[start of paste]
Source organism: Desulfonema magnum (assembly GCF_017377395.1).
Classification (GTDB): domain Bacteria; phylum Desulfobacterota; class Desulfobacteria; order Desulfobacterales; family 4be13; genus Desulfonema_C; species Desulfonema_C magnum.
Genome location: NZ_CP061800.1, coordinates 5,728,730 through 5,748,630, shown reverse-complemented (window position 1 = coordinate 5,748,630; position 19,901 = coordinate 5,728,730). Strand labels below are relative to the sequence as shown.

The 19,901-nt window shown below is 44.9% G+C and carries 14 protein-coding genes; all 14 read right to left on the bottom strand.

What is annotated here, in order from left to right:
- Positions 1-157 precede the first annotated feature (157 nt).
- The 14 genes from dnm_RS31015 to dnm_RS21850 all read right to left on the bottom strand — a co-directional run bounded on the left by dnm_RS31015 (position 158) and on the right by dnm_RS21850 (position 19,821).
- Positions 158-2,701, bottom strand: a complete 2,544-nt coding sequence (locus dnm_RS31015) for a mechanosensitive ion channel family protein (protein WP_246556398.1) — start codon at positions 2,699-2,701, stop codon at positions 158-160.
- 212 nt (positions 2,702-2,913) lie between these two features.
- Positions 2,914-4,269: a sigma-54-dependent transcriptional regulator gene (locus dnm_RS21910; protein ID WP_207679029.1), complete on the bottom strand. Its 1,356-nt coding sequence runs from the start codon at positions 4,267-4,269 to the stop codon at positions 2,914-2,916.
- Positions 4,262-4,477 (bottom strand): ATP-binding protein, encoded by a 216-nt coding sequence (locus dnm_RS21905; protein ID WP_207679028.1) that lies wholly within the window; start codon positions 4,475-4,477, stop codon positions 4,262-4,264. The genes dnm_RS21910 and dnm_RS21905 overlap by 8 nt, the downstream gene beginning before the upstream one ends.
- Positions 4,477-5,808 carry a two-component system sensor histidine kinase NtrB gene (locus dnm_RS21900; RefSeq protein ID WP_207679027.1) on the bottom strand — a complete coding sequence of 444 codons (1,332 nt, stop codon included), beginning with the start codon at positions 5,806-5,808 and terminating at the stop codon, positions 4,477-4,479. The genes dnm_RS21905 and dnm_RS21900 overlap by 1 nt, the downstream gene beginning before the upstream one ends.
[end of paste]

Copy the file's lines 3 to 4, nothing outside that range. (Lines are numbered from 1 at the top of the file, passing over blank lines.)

Genome location: NZ_CP061800.1, coordinates 5,728,730 through 5,748,630, shown reverse-complemented (window position 1 = coordinate 5,748,630; position 19,901 = coordinate 5,728,730). Strand labels below are relative to the sequence as shown.

The 19,901-nt window shown below is 44.9% G+C and carries 14 protein-coding genes; all 14 read right to left on the bottom strand.